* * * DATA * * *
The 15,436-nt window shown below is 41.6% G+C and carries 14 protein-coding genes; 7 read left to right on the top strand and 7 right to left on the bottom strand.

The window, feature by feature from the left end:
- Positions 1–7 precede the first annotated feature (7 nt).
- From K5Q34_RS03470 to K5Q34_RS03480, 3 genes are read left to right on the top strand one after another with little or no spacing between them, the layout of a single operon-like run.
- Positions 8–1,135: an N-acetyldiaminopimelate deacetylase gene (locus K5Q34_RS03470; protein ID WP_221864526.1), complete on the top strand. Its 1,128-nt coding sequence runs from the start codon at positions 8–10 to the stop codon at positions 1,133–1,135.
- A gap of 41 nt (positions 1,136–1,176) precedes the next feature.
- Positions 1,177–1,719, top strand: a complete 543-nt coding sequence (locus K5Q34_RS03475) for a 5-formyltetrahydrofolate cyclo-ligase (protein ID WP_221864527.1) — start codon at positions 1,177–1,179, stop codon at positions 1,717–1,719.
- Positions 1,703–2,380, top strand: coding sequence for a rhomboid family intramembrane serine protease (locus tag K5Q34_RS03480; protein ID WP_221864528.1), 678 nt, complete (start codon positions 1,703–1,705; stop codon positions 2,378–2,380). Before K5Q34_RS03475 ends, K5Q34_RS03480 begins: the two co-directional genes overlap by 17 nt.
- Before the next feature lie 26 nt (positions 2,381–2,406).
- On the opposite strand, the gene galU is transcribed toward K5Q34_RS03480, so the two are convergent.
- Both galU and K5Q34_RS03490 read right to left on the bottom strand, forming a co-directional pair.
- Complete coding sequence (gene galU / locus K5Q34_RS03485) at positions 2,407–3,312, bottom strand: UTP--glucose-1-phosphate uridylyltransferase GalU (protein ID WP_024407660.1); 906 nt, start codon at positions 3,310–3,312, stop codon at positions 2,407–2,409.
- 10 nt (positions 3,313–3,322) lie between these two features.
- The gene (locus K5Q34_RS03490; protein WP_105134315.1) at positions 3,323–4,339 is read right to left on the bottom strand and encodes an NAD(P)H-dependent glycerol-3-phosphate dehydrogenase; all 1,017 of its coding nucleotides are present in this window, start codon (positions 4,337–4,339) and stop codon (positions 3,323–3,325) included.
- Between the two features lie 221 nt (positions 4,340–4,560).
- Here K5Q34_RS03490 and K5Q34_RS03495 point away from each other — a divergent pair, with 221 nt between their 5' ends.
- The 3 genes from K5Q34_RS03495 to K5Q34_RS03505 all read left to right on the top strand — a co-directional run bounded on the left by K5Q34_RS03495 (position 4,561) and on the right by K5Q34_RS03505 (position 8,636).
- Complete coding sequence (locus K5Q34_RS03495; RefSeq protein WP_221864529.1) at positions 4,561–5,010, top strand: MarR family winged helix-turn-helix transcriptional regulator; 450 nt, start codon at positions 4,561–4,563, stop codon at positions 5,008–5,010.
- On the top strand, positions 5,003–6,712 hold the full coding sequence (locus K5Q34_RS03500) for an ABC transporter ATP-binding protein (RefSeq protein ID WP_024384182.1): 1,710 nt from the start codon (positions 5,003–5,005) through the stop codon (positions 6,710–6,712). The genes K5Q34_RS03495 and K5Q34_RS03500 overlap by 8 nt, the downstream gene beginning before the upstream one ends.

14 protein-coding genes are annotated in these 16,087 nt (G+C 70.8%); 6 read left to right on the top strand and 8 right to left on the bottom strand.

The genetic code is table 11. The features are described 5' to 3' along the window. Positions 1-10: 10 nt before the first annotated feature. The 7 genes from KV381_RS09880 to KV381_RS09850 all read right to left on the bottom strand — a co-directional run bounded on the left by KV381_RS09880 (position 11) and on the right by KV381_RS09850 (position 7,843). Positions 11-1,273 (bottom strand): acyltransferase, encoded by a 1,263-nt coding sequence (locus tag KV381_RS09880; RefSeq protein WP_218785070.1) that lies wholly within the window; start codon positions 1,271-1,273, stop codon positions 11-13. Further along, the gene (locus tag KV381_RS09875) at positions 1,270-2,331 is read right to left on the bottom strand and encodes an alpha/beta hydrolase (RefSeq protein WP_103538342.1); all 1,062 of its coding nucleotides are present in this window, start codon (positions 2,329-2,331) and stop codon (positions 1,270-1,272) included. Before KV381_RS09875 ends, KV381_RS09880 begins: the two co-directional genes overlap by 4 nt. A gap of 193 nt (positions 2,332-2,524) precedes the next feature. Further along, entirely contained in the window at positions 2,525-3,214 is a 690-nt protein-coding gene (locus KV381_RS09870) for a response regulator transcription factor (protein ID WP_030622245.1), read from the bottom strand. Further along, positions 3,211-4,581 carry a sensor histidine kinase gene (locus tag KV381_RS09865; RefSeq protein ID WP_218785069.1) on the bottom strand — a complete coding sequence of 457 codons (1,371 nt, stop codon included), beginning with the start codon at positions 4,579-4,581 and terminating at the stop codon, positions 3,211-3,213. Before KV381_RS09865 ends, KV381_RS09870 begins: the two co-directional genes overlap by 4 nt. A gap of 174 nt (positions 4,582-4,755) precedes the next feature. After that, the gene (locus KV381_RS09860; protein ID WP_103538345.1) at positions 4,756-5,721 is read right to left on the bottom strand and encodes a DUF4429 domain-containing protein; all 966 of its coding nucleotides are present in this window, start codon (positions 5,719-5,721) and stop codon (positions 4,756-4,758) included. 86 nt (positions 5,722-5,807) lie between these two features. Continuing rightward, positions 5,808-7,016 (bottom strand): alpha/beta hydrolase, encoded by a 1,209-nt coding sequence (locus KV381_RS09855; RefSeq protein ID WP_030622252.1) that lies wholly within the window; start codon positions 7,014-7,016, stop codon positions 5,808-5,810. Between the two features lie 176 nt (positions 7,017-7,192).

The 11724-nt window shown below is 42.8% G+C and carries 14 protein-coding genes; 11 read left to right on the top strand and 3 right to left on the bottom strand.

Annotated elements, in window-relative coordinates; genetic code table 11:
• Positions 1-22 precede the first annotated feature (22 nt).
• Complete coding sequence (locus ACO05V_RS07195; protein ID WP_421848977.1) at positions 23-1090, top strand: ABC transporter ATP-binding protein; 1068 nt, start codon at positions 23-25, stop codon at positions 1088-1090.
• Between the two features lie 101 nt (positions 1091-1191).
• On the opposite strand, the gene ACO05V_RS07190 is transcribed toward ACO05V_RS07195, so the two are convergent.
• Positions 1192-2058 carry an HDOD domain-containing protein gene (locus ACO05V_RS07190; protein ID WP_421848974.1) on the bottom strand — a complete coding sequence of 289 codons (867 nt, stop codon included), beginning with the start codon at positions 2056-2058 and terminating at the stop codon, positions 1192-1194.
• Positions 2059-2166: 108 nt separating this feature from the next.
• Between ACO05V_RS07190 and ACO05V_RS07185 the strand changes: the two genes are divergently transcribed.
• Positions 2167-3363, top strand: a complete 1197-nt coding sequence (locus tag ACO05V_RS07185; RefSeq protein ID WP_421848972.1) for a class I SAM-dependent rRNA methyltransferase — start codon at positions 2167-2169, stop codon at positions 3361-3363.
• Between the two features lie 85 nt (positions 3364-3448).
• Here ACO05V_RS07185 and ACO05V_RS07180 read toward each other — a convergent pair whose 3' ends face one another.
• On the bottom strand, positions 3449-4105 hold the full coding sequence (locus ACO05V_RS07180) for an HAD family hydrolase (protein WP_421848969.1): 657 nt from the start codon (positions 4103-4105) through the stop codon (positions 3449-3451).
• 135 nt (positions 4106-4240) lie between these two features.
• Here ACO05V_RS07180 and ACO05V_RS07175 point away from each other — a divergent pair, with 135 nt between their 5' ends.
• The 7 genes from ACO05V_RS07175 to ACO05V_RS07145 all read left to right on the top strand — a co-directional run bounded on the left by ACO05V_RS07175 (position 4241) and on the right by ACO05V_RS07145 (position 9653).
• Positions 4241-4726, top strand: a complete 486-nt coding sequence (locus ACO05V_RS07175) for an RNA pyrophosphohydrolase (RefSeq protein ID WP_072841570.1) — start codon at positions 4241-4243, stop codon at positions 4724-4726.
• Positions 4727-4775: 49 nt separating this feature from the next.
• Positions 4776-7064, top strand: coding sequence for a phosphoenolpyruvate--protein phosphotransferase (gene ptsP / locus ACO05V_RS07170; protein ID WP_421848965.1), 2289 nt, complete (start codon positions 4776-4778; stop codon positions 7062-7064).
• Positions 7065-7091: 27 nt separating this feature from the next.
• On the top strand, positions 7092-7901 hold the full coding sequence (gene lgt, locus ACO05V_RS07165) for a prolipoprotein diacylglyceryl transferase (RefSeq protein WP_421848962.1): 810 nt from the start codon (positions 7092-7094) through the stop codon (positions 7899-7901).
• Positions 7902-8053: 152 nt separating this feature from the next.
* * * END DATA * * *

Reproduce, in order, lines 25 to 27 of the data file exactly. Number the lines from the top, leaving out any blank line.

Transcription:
• Complete coding sequence (locus ACO05V_RS07195; protein ID WP_421848977.1) at positions 23-1090, top strand: ABC transporter ATP-binding protein; 1068 nt, start codon at positions 23-25, stop codon at positions 1088-1090.
• Between the two features lie 101 nt (positions 1091-1191).
• On the opposite strand, the gene ACO05V_RS07190 is transcribed toward ACO05V_RS07195, so the two are convergent.